During the second twenty minute segment of the debate, Newt drew a great deal of criticism for his having made $1.6 million in consulting fees from FreddieMac.  On this issue, Rep. Michele Bachmann repeatedly condemned Gingrich’s business transaction with FreddieMac as an ultimate example of influence peddling.  To this Newt charged that Bachmann simply did not have her facts straight and reiterated the fact that he did not participate in any lobbying activities that could be construed as examples of improper influence and conduct.  While Gingrich’s need to defend his consulting for FreddieMac did account for his most uncomfortable moment, the rest of the night was his.

Newt’s finest moment came when he lambasted President Obama in an eloquent and stinging rebuff of the President’s opposition to the Keystone pipeline project.  On that issue Newt pulled off a successful triple play as he ingeniously tied Obama to a failed domestic energy, jobs , and national security policy.   Newt began his response to the Keystone XL oil pipeline project question in a most amusing , selfdeprecating manner while simultaneously mocking his closest rival in the nomination contest, Mitt Romney.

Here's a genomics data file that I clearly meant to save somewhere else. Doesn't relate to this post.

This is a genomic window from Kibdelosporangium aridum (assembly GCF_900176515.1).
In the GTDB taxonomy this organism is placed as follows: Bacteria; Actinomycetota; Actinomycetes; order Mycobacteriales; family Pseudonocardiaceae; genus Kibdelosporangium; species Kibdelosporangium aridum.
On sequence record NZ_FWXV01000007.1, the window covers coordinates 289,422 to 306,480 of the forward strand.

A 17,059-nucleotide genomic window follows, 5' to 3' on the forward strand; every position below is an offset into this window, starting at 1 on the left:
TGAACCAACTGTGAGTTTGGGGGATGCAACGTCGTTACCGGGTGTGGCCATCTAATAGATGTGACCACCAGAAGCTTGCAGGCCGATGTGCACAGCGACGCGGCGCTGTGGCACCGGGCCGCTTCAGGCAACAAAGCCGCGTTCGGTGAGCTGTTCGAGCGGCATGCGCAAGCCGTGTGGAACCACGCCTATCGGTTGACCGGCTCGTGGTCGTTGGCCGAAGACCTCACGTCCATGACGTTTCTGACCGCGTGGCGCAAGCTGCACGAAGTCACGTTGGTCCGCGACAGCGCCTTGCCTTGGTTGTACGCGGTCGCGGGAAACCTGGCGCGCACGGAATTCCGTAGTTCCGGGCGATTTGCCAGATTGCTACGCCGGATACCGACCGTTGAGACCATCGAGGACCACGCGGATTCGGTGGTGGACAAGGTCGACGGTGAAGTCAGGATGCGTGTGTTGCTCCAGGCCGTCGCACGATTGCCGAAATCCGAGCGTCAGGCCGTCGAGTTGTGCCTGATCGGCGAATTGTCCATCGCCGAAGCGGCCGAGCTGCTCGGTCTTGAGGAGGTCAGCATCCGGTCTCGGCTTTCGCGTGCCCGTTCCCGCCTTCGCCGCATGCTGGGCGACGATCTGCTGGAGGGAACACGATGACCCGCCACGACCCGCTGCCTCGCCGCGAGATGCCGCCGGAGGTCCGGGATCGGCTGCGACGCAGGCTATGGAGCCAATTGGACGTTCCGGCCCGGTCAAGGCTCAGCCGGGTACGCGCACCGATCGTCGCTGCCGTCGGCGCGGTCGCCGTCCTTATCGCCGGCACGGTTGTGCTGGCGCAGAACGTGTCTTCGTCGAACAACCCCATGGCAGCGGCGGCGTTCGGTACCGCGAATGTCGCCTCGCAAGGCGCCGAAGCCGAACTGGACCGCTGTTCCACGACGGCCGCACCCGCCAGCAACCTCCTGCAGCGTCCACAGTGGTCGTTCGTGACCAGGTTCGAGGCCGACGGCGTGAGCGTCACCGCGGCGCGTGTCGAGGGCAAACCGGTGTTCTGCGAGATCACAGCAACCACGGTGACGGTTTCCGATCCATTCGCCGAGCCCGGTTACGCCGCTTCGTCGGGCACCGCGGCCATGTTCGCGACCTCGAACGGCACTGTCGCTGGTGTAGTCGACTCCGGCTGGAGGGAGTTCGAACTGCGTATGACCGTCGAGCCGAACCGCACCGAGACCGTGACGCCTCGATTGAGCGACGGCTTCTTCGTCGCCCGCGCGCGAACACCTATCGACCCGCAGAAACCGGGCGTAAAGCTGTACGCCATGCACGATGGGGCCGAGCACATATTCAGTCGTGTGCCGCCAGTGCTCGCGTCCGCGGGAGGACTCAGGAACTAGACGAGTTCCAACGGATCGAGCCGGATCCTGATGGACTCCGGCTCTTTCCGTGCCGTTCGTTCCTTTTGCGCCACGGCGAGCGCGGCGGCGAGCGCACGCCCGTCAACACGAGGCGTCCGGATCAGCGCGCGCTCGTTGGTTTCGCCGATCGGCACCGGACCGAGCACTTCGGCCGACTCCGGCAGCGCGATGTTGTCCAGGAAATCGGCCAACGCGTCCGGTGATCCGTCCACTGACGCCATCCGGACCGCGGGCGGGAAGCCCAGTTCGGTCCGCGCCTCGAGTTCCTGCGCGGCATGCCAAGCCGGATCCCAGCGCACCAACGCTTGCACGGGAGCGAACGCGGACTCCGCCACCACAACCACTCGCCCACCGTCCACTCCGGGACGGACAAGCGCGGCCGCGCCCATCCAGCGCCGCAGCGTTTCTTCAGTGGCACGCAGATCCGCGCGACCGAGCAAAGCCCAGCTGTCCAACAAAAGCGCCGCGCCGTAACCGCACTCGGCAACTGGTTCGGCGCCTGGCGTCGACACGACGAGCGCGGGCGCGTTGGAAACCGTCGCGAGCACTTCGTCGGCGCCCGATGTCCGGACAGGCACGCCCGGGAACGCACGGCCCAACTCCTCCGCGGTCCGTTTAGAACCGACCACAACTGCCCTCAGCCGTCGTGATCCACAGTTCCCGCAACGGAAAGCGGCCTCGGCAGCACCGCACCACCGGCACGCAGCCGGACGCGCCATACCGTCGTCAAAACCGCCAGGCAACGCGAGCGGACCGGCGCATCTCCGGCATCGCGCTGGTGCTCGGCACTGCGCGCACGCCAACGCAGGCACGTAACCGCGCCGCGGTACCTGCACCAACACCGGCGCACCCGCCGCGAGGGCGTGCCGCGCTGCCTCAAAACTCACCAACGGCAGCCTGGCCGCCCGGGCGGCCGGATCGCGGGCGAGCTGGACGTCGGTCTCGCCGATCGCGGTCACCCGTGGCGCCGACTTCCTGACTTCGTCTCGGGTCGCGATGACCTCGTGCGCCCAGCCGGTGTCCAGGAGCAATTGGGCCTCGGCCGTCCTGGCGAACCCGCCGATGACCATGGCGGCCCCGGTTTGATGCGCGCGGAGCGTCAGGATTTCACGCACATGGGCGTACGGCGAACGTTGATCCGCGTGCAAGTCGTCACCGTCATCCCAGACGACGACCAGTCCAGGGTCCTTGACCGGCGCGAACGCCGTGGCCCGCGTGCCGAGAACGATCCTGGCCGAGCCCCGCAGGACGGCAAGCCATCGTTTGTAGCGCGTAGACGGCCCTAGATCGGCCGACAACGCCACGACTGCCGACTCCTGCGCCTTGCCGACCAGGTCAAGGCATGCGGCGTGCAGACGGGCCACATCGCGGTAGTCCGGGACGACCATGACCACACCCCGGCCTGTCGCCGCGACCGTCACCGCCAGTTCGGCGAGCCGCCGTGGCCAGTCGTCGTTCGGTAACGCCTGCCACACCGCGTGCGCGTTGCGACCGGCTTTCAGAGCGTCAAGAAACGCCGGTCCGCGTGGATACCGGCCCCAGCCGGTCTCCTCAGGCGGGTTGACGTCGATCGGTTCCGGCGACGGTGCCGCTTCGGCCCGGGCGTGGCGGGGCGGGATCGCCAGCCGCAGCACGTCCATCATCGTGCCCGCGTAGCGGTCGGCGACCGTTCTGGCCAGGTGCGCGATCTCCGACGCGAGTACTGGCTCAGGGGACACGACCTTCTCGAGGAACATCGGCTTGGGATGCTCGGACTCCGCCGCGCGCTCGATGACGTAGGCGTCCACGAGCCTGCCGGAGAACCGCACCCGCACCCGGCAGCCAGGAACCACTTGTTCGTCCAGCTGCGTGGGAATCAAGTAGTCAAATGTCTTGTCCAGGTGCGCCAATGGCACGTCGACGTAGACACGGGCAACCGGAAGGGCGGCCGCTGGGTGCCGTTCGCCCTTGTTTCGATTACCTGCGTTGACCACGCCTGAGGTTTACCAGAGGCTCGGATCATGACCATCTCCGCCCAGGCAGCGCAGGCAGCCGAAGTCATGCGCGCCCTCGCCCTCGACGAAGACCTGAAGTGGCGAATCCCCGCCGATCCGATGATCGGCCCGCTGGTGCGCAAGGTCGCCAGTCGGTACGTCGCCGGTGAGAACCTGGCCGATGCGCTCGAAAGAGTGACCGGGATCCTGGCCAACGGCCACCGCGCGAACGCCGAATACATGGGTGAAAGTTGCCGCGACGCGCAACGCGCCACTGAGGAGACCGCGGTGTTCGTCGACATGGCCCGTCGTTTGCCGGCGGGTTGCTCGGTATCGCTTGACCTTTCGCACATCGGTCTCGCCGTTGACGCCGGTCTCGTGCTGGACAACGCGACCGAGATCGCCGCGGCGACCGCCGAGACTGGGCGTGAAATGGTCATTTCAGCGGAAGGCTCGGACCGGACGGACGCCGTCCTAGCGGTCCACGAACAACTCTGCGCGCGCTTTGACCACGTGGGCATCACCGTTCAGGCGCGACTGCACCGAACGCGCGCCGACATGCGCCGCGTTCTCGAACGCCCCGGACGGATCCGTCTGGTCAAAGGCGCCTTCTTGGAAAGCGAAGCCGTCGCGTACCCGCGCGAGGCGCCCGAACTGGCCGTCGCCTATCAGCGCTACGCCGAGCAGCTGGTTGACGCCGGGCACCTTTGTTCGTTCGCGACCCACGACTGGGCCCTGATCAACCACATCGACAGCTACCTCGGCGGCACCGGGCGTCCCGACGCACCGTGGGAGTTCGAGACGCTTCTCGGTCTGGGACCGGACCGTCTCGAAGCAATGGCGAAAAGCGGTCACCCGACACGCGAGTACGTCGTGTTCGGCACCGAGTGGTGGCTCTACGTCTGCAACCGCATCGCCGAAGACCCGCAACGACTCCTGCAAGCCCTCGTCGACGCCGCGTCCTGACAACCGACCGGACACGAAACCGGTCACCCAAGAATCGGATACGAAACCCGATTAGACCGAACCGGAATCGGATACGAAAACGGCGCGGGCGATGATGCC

He began his answer by stating that since he has often been accused of  speaking too bluntly, he was “watching his words” and “editing” himself before answering that question.  He then added:

“I’m very concerned about not appearing to be zany,”

The phrase refered to remarks made by Mitt Romney who had earlier in the week refered to Newt as “zany”.

From there, Newt proceeded to hit several home runs during the night with proposals designed to restrain extraneous power of the judiciary,  and continued with strong  calls to put an end to  immigration lawsuits against Alabama, Arizona, and South Carolina and  and a particularly rousing call to cut off federal funds to sanctuary cities.

With a mix of Humility, humor, and history,  Newt produced what was probably his strongest performance yet and at the very least, helped stem any recent fall in the polls he has seen since last week.

Also pulling off a strong debate performance was Mitt Romney.

Mitt scored some high points with creative characterizations of Obama policies such as his “pretty please” foreign policy and references to Obama’s record job creation as something which suffers because the President has not lived in the real world and how “to create a job it helps to have created a job” .